This week I got the chance to use a scissor lift for the first time on a photo shoot and I wanted to share with you some of the logistics and the things I learnt along the way. All the photos in this post are by Catherine Bailey who I’m going to be mentoring this year as part of her third year photography course. So big thanks to Catherine for grabbing these behind the scenes shots.
Why did we use a scissor lift?
The project was for Nest Architects who had completed a lovely little house that had a green roof. When we initially photographed it we could get images of the building, or the green roof, but from the ground it just wasn’t possible to show both. So we decided to go back a second time with some toys: an eight meter higher moving tower (which is pretty damn high when you get up there).
Where do you get a scissor lift?
You rent them from hire companies who typically service builders.
Do you need a special license?
No, as long as it does’t go beyond something like 10m high (of course this is going to be different depending on where you live in the world and what laws you have.)
How much does it cost?
The daily rate on one of these things isn’t too bad. For 24 hours it was less than $200, but what was expensive was the transport to and from site which was about $130 each way, so total cost was around $500.
What sort of scissor lift did we use?
I went for an all terrain scissor lift, which has big chunky wheels and levelling arms. This is the big brother version of what you might see in shopping centers when work is being done in the ceiling. The big issue with scissor lifts is that they need to be perfectly level, otherwise they’re going to fall over. So unless you have flat level concrete then this is the way to go. We were located on a mixed surface alley way with concrete pads and gravel. Overall it did a great job. The hire company did also have a boom lift mounted to a small truck which saves a lot in transport costs, but I wasn’t convinced it would provide the stability required for photography. If you have used other types of vehicles then I’d love to get your thoughts on this in the comments below.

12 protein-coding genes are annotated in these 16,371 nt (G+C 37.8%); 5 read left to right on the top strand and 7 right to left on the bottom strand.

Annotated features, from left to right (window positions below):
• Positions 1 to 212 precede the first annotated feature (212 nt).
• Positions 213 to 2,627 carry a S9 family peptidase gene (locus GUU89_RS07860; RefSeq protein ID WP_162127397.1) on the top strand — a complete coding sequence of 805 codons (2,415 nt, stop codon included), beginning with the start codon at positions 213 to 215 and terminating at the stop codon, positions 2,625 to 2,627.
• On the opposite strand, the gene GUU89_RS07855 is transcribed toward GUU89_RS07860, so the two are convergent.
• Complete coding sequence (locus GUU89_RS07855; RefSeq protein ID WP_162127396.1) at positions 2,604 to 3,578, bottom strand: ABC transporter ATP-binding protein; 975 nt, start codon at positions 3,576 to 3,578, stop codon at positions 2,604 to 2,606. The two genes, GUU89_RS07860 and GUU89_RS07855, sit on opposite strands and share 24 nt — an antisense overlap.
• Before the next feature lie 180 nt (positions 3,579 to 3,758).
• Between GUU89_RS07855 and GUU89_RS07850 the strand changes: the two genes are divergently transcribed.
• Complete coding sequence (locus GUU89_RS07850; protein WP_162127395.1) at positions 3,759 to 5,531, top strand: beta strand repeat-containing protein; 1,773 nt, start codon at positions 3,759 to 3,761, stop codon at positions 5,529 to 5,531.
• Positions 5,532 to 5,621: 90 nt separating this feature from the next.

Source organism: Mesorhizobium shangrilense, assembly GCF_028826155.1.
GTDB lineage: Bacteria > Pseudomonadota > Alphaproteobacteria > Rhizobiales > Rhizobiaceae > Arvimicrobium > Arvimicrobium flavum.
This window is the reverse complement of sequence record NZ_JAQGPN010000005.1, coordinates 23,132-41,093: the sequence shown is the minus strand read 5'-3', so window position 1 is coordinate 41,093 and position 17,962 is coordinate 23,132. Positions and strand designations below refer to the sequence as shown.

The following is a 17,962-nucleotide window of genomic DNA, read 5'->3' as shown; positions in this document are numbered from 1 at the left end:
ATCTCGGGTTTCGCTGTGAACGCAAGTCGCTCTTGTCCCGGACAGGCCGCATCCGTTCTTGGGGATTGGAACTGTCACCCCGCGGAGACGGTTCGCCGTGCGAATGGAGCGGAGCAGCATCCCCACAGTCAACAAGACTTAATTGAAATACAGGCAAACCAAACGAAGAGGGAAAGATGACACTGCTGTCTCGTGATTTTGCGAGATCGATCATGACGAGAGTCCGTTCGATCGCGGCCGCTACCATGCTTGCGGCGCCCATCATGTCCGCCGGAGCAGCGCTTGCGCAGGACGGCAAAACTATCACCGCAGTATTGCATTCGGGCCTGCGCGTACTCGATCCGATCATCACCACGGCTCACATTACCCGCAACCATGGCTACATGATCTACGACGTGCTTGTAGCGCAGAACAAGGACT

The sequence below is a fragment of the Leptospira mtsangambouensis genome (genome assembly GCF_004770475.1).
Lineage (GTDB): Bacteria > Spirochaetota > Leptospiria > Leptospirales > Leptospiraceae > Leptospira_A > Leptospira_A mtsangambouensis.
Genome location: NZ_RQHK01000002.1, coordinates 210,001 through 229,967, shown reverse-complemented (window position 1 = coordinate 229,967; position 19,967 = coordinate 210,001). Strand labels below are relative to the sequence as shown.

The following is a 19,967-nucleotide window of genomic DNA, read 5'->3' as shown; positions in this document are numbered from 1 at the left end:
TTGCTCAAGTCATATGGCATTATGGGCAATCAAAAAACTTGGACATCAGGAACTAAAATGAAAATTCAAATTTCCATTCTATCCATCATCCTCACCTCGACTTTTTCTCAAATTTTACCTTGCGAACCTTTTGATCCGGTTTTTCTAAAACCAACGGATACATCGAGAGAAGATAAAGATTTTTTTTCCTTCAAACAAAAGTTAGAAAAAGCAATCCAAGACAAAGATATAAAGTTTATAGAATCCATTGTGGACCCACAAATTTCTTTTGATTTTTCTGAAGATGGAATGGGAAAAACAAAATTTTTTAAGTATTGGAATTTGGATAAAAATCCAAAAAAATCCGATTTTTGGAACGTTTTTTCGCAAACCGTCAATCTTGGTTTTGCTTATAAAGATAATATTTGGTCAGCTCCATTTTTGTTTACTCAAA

How stable was it for photography?
It wasn’t as stable as I thought it was going to be, but then again we we’re eight meters up in the air. Even with a slight bit of breeze there was a fair amount of sway. With a bit of practice though we noticed that by standing absolutely still for a minute or so the vibrations would settle down. This meant setting up the camera, aligning the shot and then waiting for the shakes to subdue. During the daylight shots this was fine, but for long exposures it’s problematic. I bumped up my ISO to 320 and dropped my aperture to 8 to speed things up, but I can’t see this being a viable option for a 10 second exposure. At least not at this height. When you drop the lift down you obviously become more stable. So the lesson learnt was that if you want to be super high on a swaying scissor lift then you need to shoot fast. Something else I realise as I look at the diagram above is that your most stable position is probably in the centre of platform, not on the edge where camera and tripod is shown. Because we were confined in an alley way we didn’t have much choice, but if I had more open space I would rotate the lift so it is perpendicular to the shot and keep the weight of the photographer always in the centre.
This was a factor I wasn’t expecting, but this diesel behemoth is pretty damn noisy and had a few engine vibrations reaching the top of the tower. So turning the engine off once the scissor lift is set up is a good idea. The reason I mention noise though is that I can imagine this being a real disturbance if you’re planning on doing a dawn shoot in a residential neighbourhood. Nothing like waking everybody up at 5am!
And here’s the final photo which went into Stuart Harrison’s Book New Sub Urban. Sorry I couldn’t release it earlier.